To reach their full potential, existing criminal justice reforms must be fully funded and supported by the State. The State left much of the implementation of the bail reform legislation up to each county, including the establishment of pretrial supervision programming, but counties did not receive financial support to ensure that such programming would succeed.  Similarly, the Raise the Age statute has not been given the full breadth of resources it needs. This is especially salient given that incarcerating even one person for one year at Rikers Island costs New Yorker City taxpayers over $556,000, while the average public school student expenditure as of 2020 is just $28,000.[12]  Instead of returning to an era of massive over-incarceration of people at Rikers Island for minor offenses, the Legislature should focus on funding desperately-needed investments in our communities, such as mental health treatment, job training, violence intervention programs, and pretrial services. Such programs have proven far more effective at preventing crime than incarceration. We urge evidence-based investment in preventive support, pretrial programming and research to ensure that these statutes’ positive impacts can be maximized and assessed, and data disseminated transparently to all New Yorkers.  The pandemic has only heightened the need for this investment, and we support reported efforts to increase those investments in the budget.  Indeed, adequate investments in services are a necessary precondition for a number of the reforms contemplated. 

We call on Governor Hochul and members of the Legislature to oppose rushed and ineffective rollbacks to criminal justice reform, and instead to use data, facts and transparency to rebut misinformation suggesting that such reforms have led to the release of dangerous people into the community and increased crime. We welcome the opportunity to have an open and transparent debate in the normal course of the legislative session about how to address community safety concerns and ensure existing criminal justice reforms are being implemented in ways that are effective and accomplish their intended goals. We echo, however, many of our partners in criminal justice reform in the belief that our criminal justice policies should be rooted in the principle that the safest communities are the ones with the most resources — committed to housing, education, and mental health treatment — not the highest jail populations.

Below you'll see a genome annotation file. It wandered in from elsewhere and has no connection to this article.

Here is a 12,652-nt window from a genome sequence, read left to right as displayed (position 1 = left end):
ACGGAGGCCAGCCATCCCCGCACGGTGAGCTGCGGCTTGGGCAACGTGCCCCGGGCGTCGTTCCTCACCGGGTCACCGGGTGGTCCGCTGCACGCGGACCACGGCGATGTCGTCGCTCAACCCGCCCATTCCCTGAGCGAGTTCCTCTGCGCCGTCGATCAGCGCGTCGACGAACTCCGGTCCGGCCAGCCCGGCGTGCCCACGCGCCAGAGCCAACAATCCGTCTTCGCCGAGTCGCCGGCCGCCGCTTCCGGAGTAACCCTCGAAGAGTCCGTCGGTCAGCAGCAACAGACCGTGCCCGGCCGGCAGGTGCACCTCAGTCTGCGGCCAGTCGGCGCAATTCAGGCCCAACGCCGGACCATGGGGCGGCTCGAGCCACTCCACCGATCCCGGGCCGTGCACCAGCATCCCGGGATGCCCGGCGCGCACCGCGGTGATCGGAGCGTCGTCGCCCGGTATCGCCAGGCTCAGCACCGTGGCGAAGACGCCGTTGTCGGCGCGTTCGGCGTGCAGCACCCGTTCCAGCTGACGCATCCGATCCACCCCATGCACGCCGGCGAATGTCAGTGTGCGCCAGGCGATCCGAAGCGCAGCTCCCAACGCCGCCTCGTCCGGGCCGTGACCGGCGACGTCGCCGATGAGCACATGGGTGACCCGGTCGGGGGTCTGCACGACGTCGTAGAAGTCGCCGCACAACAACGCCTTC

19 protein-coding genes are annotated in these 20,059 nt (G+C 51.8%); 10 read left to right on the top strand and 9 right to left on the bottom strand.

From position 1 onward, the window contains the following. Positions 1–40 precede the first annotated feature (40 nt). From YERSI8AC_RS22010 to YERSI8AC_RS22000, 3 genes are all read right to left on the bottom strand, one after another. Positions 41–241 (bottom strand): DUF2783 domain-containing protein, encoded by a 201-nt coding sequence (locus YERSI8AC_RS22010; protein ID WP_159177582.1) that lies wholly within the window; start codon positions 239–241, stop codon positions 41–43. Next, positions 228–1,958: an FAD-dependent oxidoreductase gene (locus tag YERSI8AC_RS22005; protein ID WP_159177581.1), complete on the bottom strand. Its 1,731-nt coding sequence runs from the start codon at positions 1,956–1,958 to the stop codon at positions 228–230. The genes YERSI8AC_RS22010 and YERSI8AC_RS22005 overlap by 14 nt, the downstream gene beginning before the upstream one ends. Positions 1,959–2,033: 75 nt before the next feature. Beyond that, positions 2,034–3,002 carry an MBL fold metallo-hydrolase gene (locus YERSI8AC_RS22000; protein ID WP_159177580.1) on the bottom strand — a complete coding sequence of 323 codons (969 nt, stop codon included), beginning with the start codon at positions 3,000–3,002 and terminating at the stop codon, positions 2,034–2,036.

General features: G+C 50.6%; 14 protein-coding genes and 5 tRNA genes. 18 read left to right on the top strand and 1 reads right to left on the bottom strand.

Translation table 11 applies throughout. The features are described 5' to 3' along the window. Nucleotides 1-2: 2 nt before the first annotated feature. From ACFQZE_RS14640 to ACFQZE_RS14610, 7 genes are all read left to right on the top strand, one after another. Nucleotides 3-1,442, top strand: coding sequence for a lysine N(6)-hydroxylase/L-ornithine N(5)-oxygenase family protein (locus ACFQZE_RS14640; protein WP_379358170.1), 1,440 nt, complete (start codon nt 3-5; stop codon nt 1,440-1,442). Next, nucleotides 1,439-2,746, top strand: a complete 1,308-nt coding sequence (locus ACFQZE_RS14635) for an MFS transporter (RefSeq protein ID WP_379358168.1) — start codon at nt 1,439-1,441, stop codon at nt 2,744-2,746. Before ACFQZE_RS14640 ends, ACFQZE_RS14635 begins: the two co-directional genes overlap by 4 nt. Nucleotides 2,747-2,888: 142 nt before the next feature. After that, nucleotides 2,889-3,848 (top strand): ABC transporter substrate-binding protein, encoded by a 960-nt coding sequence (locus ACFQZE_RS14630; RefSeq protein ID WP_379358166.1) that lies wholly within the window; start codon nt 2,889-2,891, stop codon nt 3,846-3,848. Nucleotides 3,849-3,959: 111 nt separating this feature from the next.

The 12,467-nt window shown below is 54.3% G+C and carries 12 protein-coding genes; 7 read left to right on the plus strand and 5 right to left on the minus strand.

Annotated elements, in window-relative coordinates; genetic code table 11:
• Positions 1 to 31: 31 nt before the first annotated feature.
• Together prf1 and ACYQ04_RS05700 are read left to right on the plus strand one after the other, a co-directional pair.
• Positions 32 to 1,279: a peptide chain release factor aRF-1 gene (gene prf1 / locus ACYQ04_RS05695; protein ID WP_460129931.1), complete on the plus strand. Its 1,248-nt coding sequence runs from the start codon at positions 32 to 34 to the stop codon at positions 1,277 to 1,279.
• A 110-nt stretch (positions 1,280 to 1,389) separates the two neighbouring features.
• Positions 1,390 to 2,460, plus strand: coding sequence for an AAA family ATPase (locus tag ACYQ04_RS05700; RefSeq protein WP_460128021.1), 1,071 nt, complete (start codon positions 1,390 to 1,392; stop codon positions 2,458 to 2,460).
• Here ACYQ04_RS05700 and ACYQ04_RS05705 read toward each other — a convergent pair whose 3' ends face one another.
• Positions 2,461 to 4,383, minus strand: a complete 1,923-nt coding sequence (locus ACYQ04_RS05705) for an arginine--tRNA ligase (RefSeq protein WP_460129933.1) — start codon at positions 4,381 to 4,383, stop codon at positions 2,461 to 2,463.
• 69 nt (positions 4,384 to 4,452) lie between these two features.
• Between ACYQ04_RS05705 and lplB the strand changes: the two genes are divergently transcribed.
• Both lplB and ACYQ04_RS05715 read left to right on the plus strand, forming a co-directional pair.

Civil Rights Committee
Kevin Eli Jason, Co-Chair
Kathleen Rubenstein, Co-Chair

Corrections & Community Reentry Committee
Gregory D. Morril, Chair

Criminal Courts Committee
Carola Beeney, Member
Anna G. Cominsky, Member

Criminal Justice Operations Committee
Tess M. Cohen, Chair

Mass Incarceration Task Force
Sarah J. Berger, Co-Chair
Jullian D. Harris-Calvin, Co-Chair


March 2022